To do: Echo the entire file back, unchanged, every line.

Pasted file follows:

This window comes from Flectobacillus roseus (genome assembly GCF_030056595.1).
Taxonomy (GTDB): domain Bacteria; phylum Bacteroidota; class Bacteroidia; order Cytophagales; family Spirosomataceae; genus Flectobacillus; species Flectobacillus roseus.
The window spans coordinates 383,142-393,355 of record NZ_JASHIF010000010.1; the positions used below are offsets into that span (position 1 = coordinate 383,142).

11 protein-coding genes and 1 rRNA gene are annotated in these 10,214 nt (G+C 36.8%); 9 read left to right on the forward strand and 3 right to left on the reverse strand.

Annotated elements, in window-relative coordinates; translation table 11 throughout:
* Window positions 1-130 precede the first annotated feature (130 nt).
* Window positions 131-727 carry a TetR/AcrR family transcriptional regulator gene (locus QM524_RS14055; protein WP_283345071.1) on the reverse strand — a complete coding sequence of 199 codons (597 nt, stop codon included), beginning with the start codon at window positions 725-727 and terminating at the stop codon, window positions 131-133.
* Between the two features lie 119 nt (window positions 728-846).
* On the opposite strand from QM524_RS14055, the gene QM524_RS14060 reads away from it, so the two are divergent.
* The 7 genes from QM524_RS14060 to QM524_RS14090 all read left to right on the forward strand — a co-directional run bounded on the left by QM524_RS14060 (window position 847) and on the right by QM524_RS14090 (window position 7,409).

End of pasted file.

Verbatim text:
This window comes from Flectobacillus roseus (genome assembly GCF_030056595.1).
Taxonomy (GTDB): domain Bacteria; phylum Bacteroidota; class Bacteroidia; order Cytophagales; family Spirosomataceae; genus Flectobacillus; species Flectobacillus roseus.
The window spans coordinates 383,142-393,355 of record NZ_JASHIF010000010.1; the positions used below are offsets into that span (position 1 = coordinate 383,142).

11 protein-coding genes and 1 rRNA gene are annotated in these 10,214 nt (G+C 36.8%); 9 read left to right on the forward strand and 3 right to left on the reverse strand.

Annotated elements, in window-relative coordinates; translation table 11 throughout:
* Window positions 1-130 precede the first annotated feature (130 nt).
* Window positions 131-727 carry a TetR/AcrR family transcriptional regulator gene (locus QM524_RS14055; protein WP_283345071.1) on the reverse strand — a complete coding sequence of 199 codons (597 nt, stop codon included), beginning with the start codon at window positions 725-727 and terminating at the stop codon, window positions 131-133.
* Between the two features lie 119 nt (window positions 728-846).
* On the opposite strand from QM524_RS14055, the gene QM524_RS14060 reads away from it, so the two are divergent.
* The 7 genes from QM524_RS14060 to QM524_RS14090 all read left to right on the forward strand — a co-directional run bounded on the left by QM524_RS14060 (window position 847) and on the right by QM524_RS14090 (window position 7,409).